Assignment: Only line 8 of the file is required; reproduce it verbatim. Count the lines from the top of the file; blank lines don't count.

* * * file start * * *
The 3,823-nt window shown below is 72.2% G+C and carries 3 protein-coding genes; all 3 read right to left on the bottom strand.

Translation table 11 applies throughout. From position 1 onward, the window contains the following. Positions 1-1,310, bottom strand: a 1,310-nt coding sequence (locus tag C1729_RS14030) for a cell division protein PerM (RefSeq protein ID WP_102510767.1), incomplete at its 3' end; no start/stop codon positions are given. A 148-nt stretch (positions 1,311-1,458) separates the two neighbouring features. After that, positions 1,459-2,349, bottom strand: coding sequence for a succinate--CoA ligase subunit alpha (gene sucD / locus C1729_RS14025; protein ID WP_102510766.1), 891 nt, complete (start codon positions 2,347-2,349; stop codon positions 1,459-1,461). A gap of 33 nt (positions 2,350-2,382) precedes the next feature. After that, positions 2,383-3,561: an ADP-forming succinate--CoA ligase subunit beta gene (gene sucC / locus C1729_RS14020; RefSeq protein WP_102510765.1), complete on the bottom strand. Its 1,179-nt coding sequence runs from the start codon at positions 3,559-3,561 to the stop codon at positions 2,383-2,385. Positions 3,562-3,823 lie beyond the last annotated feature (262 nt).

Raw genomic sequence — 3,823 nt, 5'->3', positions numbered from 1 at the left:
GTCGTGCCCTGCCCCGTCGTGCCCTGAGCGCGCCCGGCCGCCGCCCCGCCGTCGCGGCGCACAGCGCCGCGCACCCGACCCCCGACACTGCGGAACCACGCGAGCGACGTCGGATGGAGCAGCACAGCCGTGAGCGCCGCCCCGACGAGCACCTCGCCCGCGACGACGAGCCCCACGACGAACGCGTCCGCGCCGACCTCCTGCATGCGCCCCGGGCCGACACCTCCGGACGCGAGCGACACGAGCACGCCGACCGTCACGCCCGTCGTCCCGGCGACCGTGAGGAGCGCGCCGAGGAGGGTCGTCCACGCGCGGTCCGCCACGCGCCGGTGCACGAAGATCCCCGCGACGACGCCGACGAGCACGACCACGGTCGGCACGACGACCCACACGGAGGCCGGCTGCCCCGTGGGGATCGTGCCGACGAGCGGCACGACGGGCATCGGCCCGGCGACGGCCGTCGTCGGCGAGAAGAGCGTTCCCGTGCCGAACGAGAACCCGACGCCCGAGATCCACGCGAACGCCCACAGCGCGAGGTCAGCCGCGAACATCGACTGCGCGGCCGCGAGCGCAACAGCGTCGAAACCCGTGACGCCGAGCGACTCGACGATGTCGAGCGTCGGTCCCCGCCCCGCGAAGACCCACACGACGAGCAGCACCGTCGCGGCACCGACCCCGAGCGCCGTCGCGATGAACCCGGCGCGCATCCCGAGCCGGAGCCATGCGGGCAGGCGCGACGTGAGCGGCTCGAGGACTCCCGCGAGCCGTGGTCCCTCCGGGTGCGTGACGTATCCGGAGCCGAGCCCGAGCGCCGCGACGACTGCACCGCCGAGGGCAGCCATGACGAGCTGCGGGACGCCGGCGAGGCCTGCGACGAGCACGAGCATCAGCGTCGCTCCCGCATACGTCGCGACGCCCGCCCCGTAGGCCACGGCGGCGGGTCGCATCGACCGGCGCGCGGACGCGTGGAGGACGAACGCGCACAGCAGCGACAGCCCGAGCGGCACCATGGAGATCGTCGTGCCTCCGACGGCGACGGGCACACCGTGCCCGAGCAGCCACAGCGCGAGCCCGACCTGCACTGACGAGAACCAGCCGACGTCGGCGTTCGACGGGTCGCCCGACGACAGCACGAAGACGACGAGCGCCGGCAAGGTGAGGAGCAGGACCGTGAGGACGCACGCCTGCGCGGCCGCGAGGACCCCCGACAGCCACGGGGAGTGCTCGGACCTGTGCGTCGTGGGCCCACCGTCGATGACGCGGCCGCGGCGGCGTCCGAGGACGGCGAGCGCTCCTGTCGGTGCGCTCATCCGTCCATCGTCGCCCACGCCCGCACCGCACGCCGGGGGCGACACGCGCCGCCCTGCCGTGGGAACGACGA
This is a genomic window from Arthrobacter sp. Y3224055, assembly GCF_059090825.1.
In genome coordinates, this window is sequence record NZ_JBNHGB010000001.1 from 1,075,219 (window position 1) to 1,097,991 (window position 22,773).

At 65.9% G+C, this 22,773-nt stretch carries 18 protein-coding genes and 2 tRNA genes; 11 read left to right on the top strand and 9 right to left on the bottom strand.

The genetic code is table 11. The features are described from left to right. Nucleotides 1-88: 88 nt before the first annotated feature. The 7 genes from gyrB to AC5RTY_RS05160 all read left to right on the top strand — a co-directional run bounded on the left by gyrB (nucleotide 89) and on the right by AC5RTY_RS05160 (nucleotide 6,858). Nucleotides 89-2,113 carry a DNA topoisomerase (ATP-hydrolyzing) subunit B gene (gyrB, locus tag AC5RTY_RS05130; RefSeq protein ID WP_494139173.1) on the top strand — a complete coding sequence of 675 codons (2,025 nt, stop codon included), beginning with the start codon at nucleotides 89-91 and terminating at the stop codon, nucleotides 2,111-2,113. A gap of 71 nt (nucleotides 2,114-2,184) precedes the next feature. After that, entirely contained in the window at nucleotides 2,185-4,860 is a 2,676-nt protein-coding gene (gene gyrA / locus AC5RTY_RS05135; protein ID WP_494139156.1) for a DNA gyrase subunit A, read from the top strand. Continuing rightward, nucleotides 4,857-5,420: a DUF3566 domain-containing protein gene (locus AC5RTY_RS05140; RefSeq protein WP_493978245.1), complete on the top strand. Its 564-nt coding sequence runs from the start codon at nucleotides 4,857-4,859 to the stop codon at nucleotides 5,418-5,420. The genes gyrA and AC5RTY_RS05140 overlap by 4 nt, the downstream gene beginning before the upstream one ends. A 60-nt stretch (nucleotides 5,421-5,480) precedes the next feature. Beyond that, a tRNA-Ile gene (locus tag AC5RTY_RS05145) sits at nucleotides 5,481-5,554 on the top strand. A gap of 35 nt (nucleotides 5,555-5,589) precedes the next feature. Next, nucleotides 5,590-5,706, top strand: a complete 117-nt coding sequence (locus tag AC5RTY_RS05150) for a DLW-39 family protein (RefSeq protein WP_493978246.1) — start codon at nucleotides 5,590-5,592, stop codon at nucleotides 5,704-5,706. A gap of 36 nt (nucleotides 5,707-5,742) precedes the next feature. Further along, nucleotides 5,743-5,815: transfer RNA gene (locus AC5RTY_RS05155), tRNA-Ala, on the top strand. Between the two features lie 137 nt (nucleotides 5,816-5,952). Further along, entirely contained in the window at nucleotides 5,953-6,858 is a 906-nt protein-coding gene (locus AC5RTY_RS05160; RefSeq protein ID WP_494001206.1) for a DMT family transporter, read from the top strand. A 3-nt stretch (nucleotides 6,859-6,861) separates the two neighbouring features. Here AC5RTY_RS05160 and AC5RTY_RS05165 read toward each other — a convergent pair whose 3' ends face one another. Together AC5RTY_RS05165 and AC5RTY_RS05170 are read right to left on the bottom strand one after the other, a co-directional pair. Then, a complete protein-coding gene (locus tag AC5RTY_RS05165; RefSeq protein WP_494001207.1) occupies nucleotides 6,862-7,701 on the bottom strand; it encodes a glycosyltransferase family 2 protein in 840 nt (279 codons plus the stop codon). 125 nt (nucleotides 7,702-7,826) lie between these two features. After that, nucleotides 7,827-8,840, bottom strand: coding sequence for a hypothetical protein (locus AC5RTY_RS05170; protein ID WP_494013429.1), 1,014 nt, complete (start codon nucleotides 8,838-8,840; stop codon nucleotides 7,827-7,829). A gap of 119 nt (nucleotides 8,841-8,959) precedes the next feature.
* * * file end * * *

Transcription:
The genetic code is table 11. The features are described from left to right. Nucleotides 1-88: 88 nt before the first annotated feature. The 7 genes from gyrB to AC5RTY_RS05160 all read left to right on the top strand — a co-directional run bounded on the left by gyrB (nucleotide 89) and on the right by AC5RTY_RS05160 (nucleotide 6,858). Nucleotides 89-2,113 carry a DNA topoisomerase (ATP-hydrolyzing) subunit B gene (gyrB, locus tag AC5RTY_RS05130; RefSeq protein ID WP_494139173.1) on the top strand — a complete coding sequence of 675 codons (2,025 nt, stop codon included), beginning with the start codon at nucleotides 89-91 and terminating at the stop codon, nucleotides 2,111-2,113. A gap of 71 nt (nucleotides 2,114-2,184) precedes the next feature. After that, entirely contained in the window at nucleotides 2,185-4,860 is a 2,676-nt protein-coding gene (gene gyrA / locus AC5RTY_RS05135; protein ID WP_494139156.1) for a DNA gyrase subunit A, read from the top strand. Continuing rightward, nucleotides 4,857-5,420: a DUF3566 domain-containing protein gene (locus AC5RTY_RS05140; RefSeq protein WP_493978245.1), complete on the top strand. Its 564-nt coding sequence runs from the start codon at nucleotides 4,857-4,859 to the stop codon at nucleotides 5,418-5,420. The genes gyrA and AC5RTY_RS05140 overlap by 4 nt, the downstream gene beginning before the upstream one ends. A 60-nt stretch (nucleotides 5,421-5,480) precedes the next feature. Beyond that, a tRNA-Ile gene (locus tag AC5RTY_RS05145) sits at nucleotides 5,481-5,554 on the top strand. A gap of 35 nt (nucleotides 5,555-5,589) precedes the next feature. Next, nucleotides 5,590-5,706, top strand: a complete 117-nt coding sequence (locus tag AC5RTY_RS05150) for a DLW-39 family protein (RefSeq protein WP_493978246.1) — start codon at nucleotides 5,590-5,592, stop codon at nucleotides 5,704-5,706. A gap of 36 nt (nucleotides 5,707-5,742) precedes the next feature. Further along, nucleotides 5,743-5,815: transfer RNA gene (locus AC5RTY_RS05155), tRNA-Ala, on the top strand. Between the two features lie 137 nt (nucleotides 5,816-5,952). Further along, entirely contained in the window at nucleotides 5,953-6,858 is a 906-nt protein-coding gene (locus AC5RTY_RS05160; RefSeq protein ID WP_494001206.1) for a DMT family transporter, read from the top strand. A 3-nt stretch (nucleotides 6,859-6,861) separates the two neighbouring features. Here AC5RTY_RS05160 and AC5RTY_RS05165 read toward each other — a convergent pair whose 3' ends face one another. Together AC5RTY_RS05165 and AC5RTY_RS05170 are read right to left on the bottom strand one after the other, a co-directional pair. Then, a complete protein-coding gene (locus tag AC5RTY_RS05165; RefSeq protein WP_494001207.1) occupies nucleotides 6,862-7,701 on the bottom strand; it encodes a glycosyltransferase family 2 protein in 840 nt (279 codons plus the stop codon). 125 nt (nucleotides 7,702-7,826) lie between these two features. After that, nucleotides 7,827-8,840, bottom strand: coding sequence for a hypothetical protein (locus AC5RTY_RS05170; protein ID WP_494013429.1), 1,014 nt, complete (start codon nucleotides 8,838-8,840; stop codon nucleotides 7,827-7,829). A gap of 119 nt (nucleotides 8,841-8,959) precedes the next feature.